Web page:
Subject: Dolphins:Rescuers Try To Save Dolphins (fwd)

Mike Williamson (pita@www1.wheelock.edu)
Mon, 2 Feb 1998 15:07:15 -0500 (EST)

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---------- Forwarded message ----------
Date: Mon,  2 Feb 98 02:04:00 GMT 
From: r.mallon1@genie.geis.com
To: marmam@uvvm.uvic.ca, pita@whale.simmons.edu
Subject: Rescuers Try To Save Dolphins

Rescuers Try To Save Dolphins

   WELLFLEET, Mass. (AP) -- Rescuers struggled in cold, windy
weather and rough seas Friday to save dozens of dolphins off of
Cape Cod, where more than 50 of the animals have died in the past
two days.
   White-striped dolphins began beaching themselves here Thursday
morning. Many died from exposure, and others were euthanized.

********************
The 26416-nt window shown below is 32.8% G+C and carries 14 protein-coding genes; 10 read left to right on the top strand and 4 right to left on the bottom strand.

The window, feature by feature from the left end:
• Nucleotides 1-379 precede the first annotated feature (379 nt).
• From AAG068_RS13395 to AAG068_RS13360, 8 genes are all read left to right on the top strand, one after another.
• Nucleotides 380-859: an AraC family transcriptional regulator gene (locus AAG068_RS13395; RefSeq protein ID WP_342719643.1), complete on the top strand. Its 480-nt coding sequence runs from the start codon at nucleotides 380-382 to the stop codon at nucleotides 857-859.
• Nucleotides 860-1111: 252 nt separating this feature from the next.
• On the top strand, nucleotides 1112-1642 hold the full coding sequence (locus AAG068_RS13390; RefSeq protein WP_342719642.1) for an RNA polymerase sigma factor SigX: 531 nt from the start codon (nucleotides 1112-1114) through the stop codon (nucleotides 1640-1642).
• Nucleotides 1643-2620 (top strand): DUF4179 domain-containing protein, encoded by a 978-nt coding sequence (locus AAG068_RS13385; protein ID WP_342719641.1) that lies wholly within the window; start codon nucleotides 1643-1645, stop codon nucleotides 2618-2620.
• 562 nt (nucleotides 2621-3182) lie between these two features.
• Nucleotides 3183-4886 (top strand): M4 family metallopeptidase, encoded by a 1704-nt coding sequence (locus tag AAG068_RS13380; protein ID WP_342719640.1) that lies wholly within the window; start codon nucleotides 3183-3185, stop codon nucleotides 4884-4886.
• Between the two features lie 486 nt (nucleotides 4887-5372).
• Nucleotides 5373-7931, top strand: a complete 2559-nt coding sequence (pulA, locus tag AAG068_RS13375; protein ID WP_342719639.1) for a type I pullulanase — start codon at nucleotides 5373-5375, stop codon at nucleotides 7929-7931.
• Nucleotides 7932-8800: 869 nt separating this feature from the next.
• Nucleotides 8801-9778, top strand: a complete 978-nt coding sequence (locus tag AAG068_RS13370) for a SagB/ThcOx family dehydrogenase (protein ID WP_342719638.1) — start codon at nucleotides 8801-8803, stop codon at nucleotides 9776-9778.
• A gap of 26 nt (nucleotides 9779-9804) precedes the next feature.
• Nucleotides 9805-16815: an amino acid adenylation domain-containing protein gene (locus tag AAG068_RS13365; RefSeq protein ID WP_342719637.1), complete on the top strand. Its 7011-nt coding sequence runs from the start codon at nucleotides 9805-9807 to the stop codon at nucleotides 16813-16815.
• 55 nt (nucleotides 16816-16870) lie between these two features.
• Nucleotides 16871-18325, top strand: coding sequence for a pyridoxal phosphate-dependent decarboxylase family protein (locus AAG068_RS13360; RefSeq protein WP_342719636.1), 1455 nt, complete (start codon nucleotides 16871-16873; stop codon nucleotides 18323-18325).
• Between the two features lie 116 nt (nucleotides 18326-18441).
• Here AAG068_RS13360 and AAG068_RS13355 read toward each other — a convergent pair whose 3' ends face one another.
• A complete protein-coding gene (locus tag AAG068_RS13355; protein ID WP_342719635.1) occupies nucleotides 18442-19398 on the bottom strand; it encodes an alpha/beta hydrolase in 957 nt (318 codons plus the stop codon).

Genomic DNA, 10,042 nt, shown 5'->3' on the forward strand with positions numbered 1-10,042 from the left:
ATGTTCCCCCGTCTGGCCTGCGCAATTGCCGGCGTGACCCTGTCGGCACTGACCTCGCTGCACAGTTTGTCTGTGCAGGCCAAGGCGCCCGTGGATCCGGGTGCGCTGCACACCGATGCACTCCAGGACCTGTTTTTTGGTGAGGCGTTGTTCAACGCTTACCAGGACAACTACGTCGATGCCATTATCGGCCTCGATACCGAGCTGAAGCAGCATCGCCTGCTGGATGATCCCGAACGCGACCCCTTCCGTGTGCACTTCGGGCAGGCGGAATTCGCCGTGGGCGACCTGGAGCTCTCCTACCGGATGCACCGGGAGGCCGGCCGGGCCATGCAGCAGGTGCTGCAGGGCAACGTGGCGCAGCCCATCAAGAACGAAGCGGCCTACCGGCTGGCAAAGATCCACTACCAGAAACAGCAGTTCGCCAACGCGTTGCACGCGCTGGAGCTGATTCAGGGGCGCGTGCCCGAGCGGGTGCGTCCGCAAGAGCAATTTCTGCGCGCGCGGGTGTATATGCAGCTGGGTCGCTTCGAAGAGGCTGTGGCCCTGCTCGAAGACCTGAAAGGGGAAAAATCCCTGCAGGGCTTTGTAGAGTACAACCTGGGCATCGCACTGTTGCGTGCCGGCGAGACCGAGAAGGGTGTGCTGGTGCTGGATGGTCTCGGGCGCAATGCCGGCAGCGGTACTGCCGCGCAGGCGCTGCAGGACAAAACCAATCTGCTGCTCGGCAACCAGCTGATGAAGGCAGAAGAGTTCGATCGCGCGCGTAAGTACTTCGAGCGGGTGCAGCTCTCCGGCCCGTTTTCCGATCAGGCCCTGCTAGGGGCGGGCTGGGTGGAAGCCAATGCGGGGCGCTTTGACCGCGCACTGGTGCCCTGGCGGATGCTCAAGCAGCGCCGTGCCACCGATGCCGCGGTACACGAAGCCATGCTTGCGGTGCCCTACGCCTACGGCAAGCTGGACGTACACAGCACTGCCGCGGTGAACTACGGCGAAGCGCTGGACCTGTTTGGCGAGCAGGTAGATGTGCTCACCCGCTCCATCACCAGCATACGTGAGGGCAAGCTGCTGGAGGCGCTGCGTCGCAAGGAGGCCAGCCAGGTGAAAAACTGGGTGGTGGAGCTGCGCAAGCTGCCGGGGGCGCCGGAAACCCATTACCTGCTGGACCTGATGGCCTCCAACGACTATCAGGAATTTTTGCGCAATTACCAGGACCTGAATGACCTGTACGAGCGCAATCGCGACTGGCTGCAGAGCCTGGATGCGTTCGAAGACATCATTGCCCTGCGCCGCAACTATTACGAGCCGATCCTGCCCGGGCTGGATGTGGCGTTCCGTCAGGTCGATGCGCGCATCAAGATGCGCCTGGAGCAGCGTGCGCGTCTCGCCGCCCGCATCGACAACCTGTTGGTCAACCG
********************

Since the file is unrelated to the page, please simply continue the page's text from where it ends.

Seven dolphins from a group of 20 that had been herded back to
sea Thursday were found beached again Friday morning -- a common
occurrence in mass strandings, said Susan Gedutis, a spokeswoman
for the New England Aquarium.
   "Nobody knows really why animals strand like this," Gedutis
said. "The theory is, because they move in social groups, they
think in social groups. When one or two get sick and go ashore,
sometimes the whole pod will follow them in."
   An alternate theory holds that the dolphins may have been driven
ashore by unusually high tides caused by a new moon and stormy
coastal weather.
   Scientists and rescuers havetaken blood and tissue samples from
several of the animals to test for disease.
   Rescuers were able to herd out more than a dozen dolphins but
were unsure whether the animals would stay in deep water.
   "They're very disoriented, very confused. But with a falling
tide and a current they can ride on, we feel that getting them out
into deeper water will get them back to the sea," said Peter
Trull, education director at the Center for Coastal Studies.